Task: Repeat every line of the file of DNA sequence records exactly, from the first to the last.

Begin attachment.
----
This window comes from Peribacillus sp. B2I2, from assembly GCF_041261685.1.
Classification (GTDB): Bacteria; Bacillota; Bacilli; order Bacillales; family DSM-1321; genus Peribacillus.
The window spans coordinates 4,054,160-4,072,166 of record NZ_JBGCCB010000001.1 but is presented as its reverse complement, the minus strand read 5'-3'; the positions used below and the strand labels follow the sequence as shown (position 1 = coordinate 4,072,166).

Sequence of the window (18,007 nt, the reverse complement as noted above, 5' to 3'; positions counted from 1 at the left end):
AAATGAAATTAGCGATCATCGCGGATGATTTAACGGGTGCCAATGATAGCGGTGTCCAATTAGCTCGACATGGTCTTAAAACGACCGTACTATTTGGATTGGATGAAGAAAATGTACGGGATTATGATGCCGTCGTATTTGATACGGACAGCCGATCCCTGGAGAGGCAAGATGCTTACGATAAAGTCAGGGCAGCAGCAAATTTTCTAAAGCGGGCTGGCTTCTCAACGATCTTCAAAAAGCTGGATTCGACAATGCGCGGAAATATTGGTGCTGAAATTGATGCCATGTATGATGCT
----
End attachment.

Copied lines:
This window comes from Peribacillus sp. B2I2, from assembly GCF_041261685.1.
Classification (GTDB): Bacteria; Bacillota; Bacilli; order Bacillales; family DSM-1321; genus Peribacillus.
The window spans coordinates 4,054,160-4,072,166 of record NZ_JBGCCB010000001.1 but is presented as its reverse complement, the minus strand read 5'-3'; the positions used below and the strand labels follow the sequence as shown (position 1 = coordinate 4,072,166).

Sequence of the window (18,007 nt, the reverse complement as noted above, 5' to 3'; positions counted from 1 at the left end):
AAATGAAATTAGCGATCATCGCGGATGATTTAACGGGTGCCAATGATAGCGGTGTCCAATTAGCTCGACATGGTCTTAAAACGACCGTACTATTTGGATTGGATGAAGAAAATGTACGGGATTATGATGCCGTCGTATTTGATACGGACAGCCGATCCCTGGAGAGGCAAGATGCTTACGATAAAGTCAGGGCAGCAGCAAATTTTCTAAAGCGGGCTGGCTTCTCAACGATCTTCAAAAAGCTGGATTCGACAATGCGCGGAAATATTGGTGCTGAAATTGATGCCATGTATGATGCT